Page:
As you opened this link, the synopsis of this article should be rather straightforward. In the late fall of 2014, we decided to throw a “welcome to the farm” party. Now, this is no peculiar themed party amongst the collegiate and youthful folk. A time where everyone can cut their old wrangler jeans and transform them into the whitest trash of ensemble’s: Jorts. Maybe throw on some cowboy boots from goodwill, a kid rock mullet and a piece of straw in your mouth and there you have it, you’re officially a resident of Tuscaloosa. All you need now, is your cousin clinging to your arm like a disease and you’re all set for the farm party.

Usually, you head to a party and there’s an open venue, maybe a few props here or there followed up with  a few complimentary adult beverages.

Say what you will about our efforts to keep the house in a livable condition but one thing we did put an immense amount of effort into, was our parties. Every 2 weeks, we would combine our household paychecks which would mercilessly equivalate to under $900, (That’s $10,800 netted for the household per year) head to party city and total wine to throw away our money and our futures. This barn party would be no different.

After buying an absurd number of wasteful items such as a fog machine, bubble machine, pig pinitia, pin the tail on the donkey, strobe lights, Milk balloons etc… I decided to contact a local farmer on craigslist to take this shindig to the next level. I met this farmer out in the woods of Cape Coral where we exchanged $30 (25% of my paycheck) for 5 barrels of premium, country grown hay. I’m not talking a couple straws, these bundle of hay where imported from Kansas themselves.

We scattered these bundles of hay across our 2,000 square foot home and waited for the party to transpire. The thing most people don’t know about hay, is, it’s extremely flammable. I guess that’s more widely known than I had thought. Hay also is likely to combust if it becomes wet. Now, imagine 400 drunk college kids toppling over 5 barrels of hay spilling alcohol all over the place….. creates quite the potential disaster. A risk management nightmare if you will. Luckily, the house never combusted nor caught on fire. Instead, the house became so damn hot from all the hay, it broke the AC.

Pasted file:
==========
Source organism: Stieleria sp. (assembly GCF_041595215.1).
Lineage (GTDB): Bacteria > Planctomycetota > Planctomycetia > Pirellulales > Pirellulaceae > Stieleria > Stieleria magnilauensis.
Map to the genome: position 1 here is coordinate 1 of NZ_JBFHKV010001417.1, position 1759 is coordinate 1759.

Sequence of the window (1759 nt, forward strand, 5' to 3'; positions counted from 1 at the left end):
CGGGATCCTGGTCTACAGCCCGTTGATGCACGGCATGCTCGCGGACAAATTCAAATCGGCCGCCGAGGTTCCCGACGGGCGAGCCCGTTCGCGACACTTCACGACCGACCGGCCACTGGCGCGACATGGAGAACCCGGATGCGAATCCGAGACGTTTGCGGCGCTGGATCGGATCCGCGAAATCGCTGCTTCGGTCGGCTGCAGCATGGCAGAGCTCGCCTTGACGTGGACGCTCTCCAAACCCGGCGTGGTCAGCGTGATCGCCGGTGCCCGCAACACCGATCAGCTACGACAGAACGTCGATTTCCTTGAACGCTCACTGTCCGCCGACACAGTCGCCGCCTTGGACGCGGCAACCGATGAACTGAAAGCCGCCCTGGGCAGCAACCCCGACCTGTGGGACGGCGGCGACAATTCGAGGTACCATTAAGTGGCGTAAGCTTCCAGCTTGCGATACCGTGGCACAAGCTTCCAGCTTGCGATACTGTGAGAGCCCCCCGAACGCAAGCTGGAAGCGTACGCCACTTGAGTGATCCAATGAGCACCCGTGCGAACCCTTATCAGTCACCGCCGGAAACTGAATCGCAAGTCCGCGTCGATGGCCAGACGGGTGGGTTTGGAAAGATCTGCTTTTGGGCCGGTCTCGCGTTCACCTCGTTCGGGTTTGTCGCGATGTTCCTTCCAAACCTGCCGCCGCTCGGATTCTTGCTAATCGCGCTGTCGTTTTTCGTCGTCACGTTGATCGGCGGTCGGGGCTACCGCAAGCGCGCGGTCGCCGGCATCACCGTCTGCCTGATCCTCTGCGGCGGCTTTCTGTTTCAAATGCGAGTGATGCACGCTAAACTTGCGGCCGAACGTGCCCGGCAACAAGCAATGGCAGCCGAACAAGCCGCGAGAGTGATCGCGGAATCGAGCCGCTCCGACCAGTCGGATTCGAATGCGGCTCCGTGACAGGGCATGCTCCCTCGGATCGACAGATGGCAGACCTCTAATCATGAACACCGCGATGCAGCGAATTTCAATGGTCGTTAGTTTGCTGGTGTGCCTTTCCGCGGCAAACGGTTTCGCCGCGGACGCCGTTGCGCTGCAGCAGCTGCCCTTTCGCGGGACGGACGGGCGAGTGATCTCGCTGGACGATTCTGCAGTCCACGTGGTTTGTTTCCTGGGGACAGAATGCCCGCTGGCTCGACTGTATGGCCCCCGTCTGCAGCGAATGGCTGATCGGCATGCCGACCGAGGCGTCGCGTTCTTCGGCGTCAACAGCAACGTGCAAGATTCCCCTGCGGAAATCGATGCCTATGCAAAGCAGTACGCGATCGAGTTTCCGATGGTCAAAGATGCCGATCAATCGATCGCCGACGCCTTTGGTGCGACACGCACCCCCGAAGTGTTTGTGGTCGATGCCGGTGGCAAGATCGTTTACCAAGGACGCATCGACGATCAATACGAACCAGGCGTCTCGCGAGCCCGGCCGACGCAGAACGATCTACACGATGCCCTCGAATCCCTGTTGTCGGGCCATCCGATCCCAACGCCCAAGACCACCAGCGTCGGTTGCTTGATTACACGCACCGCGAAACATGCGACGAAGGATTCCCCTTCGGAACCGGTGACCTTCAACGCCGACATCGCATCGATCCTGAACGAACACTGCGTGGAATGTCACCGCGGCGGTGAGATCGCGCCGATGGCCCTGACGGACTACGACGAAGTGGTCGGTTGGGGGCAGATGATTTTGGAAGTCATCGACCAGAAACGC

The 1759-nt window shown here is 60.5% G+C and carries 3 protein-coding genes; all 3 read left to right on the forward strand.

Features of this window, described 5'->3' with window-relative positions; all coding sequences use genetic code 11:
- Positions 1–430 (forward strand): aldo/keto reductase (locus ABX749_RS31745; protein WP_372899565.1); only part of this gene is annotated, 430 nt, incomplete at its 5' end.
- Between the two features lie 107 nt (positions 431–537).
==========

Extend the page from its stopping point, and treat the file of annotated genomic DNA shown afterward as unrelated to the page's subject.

Fast forward to Saturday morning. 4 broken souls sitting on a house filled to the brim with hay, no working AC, a destroyed home and work loomed ahead. I remember saga like it was yesterday. I called out of work. When they asked why, I said,

” I have no real excuse, Denise, other than the fact my house is engulfed in a heap of flames. It looks like the dust bowl hit my house. I have larger problems at hand. Fire me, I don’t care.”

” We’ll see you Monday.”

I don’t know if they just felt bad for me or if they didn’t want to take the time to train another idiot.

At this point, we couldn’t call our landlord  as the AC was broken and  his handyman would mention the house was full of farm straw. So, we decided to just throw another party that night, in the sweltering 90 degree weather. Nothing like pushing your problems off until Sunday. That Sunday, we dispirited all the hay into large amounts of black trash bags. It took hours, sweating in the suns of what felt like Sudan.

The AC was fixed 4 days later.

I’ll never forget on my final walk thru in 2016, I could still see strands of straw stuck under baseboards, in light fixtures and imprinted into the carpets. If I were a betting man, I’d bet $1,000 on black that there is still some fossilized l hay to this day roaming free in the house that broke me.

Check back next week for the Great Fire of San Carlos.

Beat the heat this summer with the official jersey of San Carlos Park.

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Written by Clarky